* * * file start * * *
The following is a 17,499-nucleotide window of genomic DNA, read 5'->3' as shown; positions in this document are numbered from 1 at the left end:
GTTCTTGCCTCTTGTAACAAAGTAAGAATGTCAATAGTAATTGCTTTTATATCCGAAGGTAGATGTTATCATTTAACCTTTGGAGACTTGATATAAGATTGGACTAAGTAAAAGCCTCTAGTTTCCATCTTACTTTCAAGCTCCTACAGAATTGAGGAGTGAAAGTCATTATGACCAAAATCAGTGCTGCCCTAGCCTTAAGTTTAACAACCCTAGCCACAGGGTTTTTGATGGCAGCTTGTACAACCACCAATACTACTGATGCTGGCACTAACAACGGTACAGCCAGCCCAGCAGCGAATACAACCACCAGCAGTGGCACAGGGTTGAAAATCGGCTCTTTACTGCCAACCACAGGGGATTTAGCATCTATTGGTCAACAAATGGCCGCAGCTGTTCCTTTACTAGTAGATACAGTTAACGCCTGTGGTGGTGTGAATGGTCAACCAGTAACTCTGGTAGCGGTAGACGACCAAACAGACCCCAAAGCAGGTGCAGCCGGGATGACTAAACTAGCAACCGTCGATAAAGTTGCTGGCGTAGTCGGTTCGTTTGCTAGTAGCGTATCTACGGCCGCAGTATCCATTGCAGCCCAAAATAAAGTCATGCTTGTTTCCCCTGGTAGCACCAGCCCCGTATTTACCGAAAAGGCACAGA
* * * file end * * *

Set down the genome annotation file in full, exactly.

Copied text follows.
The following is a 17,499-nucleotide window of genomic DNA, read 5'->3' as shown; positions in this document are numbered from 1 at the left end:
GTTCTTGCCTCTTGTAACAAAGTAAGAATGTCAATAGTAATTGCTTTTATATCCGAAGGTAGATGTTATCATTTAACCTTTGGAGACTTGATATAAGATTGGACTAAGTAAAAGCCTCTAGTTTCCATCTTACTTTCAAGCTCCTACAGAATTGAGGAGTGAAAGTCATTATGACCAAAATCAGTGCTGCCCTAGCCTTAAGTTTAACAACCCTAGCCACAGGGTTTTTGATGGCAGCTTGTACAACCACCAATACTACTGATGCTGGCACTAACAACGGTACAGCCAGCCCAGCAGCGAATACAACCACCAGCAGTGGCACAGGGTTGAAAATCGGCTCTTTACTGCCAACCACAGGGGATTTAGCATCTATTGGTCAACAAATGGCCGCAGCTGTTCCTTTACTAGTAGATACAGTTAACGCCTGTGGTGGTGTGAATGGTCAACCAGTAACTCTGGTAGCGGTAGACGACCAAACAGACCCCAAAGCAGGTGCAGCCGGGATGACTAAACTAGCAACCGTCGATAAAGTTGCTGGCGTAGTCGGTTCGTTTGCTAGTAGCGTATCTACGGCCGCAGTATCCATTGCAGCCCAAAATAAAGTCATGCTTGTTTCCCCTGGTAGCACCAGCCCCGTATTTACCGAAAAGGCACAGA